You’ve worked hard and dedicated all your resources to build and grow your business into a successful enterprise. When the time comes to move on to the next chapter in your life, will you be prepared?
Retirement planning is about creating a strategy that helps ensure the lifestyle you've grown accustomed to will continue long after you retire. Careful preparation today can help make this important phase of your life a reality tomorrow.
Life insurance can be a key component in a diversified retirement planning strategy. As a small business owner, you may be limited in your qualified retirement planning options. Life insurance can provide an alternative to supplement the retirement funding vehicles you already have in place.
Life insurance pays a death benefit, generally income-tax free, to a beneficiary upon the death of the insured. In addition, life insurance can accumulate a cash value on a tax-deferred basis. This cash value can be accessed for a variety of life's opportunities and challenges, including supplemental retirement income.1
Term Life Insurance
Term life insurance provides coverage for a set period of time at a generally lower cost than permanent insurance. Many term life insurance products allow you to convert to a permanent policy, such as whole life insurance. The cost of insuring oneself increases over time, so it’s important to understand your short- and long-term needs for financial security when you select a policy.
Permanent Life Insurance
Permanent life insurance provides you with financial protection for your entire life, as long as the policy remains in force. Because of the flexibility permanent life insurance offers, there are several types of policies you can purchase.
Whole Life Insurance. The benefits of whole life insurance include guaranteed fixed premiums, a guaranteed death benefit and guaranteed cash value growth. This means that with whole life insurance, your premiums never increase as long as they’re paid, and the policy has “living benefits,” which may enable you to access the cash value of the policy for any purpose while you’re alive.1 One thing to keep in mind when taking a distribution from a whole life insurance policy is that accessing the policy’s cash values will reduce the policy’s cash value and death benefit and increase the chance the policy will lapse.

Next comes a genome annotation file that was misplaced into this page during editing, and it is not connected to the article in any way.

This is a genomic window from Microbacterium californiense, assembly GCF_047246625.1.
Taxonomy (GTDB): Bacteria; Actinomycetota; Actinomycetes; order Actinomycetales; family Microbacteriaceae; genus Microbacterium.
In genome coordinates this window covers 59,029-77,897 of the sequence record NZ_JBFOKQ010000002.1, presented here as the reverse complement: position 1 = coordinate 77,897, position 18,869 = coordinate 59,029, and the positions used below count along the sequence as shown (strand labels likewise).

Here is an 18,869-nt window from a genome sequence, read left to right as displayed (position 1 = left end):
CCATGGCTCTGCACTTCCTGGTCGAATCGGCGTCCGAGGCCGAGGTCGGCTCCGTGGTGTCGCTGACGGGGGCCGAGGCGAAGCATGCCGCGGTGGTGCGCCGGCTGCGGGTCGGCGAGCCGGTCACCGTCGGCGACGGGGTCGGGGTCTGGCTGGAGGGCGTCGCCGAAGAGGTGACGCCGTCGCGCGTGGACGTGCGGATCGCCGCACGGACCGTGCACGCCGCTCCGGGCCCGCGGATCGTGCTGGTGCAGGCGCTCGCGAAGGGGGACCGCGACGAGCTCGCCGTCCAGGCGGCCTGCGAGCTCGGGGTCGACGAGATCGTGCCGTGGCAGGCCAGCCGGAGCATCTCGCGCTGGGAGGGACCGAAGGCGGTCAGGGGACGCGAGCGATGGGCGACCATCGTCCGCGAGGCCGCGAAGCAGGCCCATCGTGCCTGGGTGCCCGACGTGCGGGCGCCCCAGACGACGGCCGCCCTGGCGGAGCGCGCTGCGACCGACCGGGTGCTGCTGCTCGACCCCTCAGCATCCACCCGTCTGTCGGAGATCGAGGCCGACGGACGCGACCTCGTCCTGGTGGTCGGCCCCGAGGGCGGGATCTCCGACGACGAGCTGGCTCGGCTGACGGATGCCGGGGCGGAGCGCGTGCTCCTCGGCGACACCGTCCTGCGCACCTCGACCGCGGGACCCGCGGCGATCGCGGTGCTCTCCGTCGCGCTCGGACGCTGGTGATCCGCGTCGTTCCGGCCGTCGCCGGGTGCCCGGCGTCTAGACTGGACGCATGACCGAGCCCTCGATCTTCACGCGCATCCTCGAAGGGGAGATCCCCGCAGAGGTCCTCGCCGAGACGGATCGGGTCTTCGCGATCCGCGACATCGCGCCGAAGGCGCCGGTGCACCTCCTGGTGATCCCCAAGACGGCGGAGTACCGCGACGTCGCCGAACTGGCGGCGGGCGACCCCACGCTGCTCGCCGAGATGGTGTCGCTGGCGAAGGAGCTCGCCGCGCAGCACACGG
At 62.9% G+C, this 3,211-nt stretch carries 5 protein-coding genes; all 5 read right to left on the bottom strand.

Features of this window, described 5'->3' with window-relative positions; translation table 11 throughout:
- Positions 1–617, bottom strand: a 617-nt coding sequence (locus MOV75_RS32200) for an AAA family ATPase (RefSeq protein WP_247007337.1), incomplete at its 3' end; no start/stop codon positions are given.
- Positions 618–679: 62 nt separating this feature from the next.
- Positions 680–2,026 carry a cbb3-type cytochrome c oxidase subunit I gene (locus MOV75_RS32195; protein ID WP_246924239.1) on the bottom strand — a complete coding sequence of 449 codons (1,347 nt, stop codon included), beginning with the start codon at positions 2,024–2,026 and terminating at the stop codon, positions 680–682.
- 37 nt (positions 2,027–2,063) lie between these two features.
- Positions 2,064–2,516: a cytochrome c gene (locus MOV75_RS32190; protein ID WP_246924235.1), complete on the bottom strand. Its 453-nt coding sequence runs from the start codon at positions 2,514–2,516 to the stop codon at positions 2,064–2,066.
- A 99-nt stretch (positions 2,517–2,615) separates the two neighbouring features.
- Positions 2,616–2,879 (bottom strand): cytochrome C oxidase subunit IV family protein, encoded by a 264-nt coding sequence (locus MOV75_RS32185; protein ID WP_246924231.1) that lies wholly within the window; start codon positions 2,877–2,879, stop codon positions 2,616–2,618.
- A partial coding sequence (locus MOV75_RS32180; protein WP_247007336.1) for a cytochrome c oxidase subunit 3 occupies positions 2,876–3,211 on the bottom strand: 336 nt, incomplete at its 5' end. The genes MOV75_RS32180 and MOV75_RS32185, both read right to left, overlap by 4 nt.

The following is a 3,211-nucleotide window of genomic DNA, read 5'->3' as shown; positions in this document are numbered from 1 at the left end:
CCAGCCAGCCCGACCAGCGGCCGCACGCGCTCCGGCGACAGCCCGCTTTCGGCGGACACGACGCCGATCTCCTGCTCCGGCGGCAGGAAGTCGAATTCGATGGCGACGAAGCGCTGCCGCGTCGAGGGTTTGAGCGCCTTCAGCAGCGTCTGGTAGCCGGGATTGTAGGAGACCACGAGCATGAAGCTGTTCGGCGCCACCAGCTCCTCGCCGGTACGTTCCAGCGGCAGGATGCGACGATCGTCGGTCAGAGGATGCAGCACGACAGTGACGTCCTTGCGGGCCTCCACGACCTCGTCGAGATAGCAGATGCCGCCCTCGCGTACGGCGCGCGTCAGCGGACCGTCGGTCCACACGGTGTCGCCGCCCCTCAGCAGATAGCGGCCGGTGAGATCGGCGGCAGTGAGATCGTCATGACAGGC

- Universal Life Insurance. Universal life insurance provides lifetime death benefit protection along with flexibility that gives you choices as your needs and finances change. It offers options such as coverage amounts that may be increased or decreased, and premiums that you can vary based on your finances as long as there is enough money in the account to pay for the monthly insurance and administrative charges.
- Variable Universal Life Insurance. Variable universal life, unlike universal life insurance and whole life insurance, introduces an investment component. With variable universal life, you can allocate net premiums and account values among divisions of a separate account and guaranteed principal account.2 You can direct a portion of your net premium payments to any of the investment options available through the separate account depending on the particular variable universal life product. Each investment option offers a different level of risk and growth potential. One feature of variable universal life insurance (and universal life) is its premium flexibility: you can skip payments as long as your policy has accumulated enough account value to meet the monthly deductions. Also, you can add numerous riders to your policy. Riders are available for additional premium.
**Variable life insurance policies are sold by prospectus. Before purchasing a variable life insurance policy, investors should carefully consider the investment objectives, risks, charges and expenses of the variable life insurance policy and its underlying investment choices. For this and other information, obtain the prospectuses for the variable life insurance policy and its underlying investment choices from your registered representative. Please read the prospectuses carefully before investing or sending money.
- Survivorship Life Insurance. Survivorship life insurance is a form of permanent life insurance that covers two people on one policy and pays a death benefit after both people on the policy have died. The cost for survivorship life insurance is usually lower than the cost of two individual policies.
1 Distributions under the policy (including cash dividends and partial/full surrenders) are not subject to taxation up to the amount paid into the policy (cost basis). If the policy is a Modified Endowment Contract, policy loans and/or distributions are taxable to the extent of gain and are subject to a 10 percent tax penalty if the policyowner is under age 59½. Access to cash values through borrowing or partial surrenders will reduce the policy’s cash value and death benefit, increase the chance the policy will lapse, and may result in a tax liability if the policy terminates before the death of the insured.
2 Guarantees are based on the claims paying ability of the issuing company or companies.